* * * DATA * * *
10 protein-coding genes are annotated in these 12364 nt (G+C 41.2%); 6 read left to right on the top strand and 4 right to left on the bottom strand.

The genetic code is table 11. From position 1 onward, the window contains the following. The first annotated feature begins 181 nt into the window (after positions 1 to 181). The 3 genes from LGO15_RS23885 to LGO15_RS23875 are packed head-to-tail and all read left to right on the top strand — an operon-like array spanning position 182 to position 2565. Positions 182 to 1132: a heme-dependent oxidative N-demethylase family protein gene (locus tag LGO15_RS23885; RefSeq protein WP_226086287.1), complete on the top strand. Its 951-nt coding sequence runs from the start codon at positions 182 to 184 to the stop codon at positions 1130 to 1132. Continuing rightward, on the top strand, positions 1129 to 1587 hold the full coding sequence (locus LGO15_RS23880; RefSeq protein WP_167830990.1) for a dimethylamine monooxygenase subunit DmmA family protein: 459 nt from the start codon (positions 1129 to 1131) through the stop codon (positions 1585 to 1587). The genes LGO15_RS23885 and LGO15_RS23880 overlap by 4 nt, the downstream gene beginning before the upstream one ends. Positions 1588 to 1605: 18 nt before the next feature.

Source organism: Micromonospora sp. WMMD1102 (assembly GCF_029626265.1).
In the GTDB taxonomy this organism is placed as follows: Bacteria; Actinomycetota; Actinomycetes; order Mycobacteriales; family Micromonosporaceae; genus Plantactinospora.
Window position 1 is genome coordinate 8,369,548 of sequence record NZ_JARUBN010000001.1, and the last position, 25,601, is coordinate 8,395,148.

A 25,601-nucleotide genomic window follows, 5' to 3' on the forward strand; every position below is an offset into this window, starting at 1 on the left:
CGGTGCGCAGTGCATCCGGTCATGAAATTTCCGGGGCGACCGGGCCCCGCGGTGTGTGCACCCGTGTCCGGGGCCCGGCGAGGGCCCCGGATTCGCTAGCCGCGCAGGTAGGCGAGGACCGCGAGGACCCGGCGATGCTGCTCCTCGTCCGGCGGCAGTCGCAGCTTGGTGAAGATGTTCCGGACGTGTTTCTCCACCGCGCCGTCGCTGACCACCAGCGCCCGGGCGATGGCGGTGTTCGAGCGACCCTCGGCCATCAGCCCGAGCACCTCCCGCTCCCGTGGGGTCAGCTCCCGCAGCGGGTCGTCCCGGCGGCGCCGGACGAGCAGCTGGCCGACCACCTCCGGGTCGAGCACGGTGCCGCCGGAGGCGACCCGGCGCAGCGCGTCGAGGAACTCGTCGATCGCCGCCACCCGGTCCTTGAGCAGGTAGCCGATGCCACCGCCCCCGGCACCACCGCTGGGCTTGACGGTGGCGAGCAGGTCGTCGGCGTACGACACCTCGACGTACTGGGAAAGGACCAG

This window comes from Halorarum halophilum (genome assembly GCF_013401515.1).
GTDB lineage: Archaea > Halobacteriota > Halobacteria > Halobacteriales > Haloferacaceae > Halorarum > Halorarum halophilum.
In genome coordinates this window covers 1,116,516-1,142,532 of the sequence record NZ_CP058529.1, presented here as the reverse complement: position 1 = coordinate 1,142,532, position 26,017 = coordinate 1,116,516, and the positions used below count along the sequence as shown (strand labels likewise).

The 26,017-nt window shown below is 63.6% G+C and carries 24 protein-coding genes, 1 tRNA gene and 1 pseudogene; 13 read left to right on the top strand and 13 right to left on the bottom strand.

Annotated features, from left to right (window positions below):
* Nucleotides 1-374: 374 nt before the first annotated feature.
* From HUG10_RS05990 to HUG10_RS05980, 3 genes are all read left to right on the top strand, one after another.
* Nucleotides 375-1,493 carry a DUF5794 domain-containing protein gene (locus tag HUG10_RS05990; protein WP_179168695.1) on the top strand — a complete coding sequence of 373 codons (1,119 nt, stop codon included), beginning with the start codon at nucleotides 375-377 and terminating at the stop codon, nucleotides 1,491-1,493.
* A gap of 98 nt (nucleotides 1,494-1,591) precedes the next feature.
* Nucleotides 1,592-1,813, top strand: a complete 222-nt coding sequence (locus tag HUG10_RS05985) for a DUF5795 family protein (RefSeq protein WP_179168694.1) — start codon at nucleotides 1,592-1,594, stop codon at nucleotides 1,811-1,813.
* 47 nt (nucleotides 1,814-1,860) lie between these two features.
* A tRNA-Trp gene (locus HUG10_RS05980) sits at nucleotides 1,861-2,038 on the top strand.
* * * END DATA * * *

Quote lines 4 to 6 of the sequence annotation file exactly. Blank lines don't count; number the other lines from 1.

In the GTDB taxonomy this organism is placed as follows: Bacteria; Actinomycetota; Actinomycetes; order Mycobacteriales; family Micromonosporaceae; genus Plantactinospora.
Window position 1 is genome coordinate 8,369,548 of sequence record NZ_JARUBN010000001.1, and the last position, 25,601, is coordinate 8,395,148.

A 25,601-nucleotide genomic window follows, 5' to 3' on the forward strand; every position below is an offset into this window, starting at 1 on the left: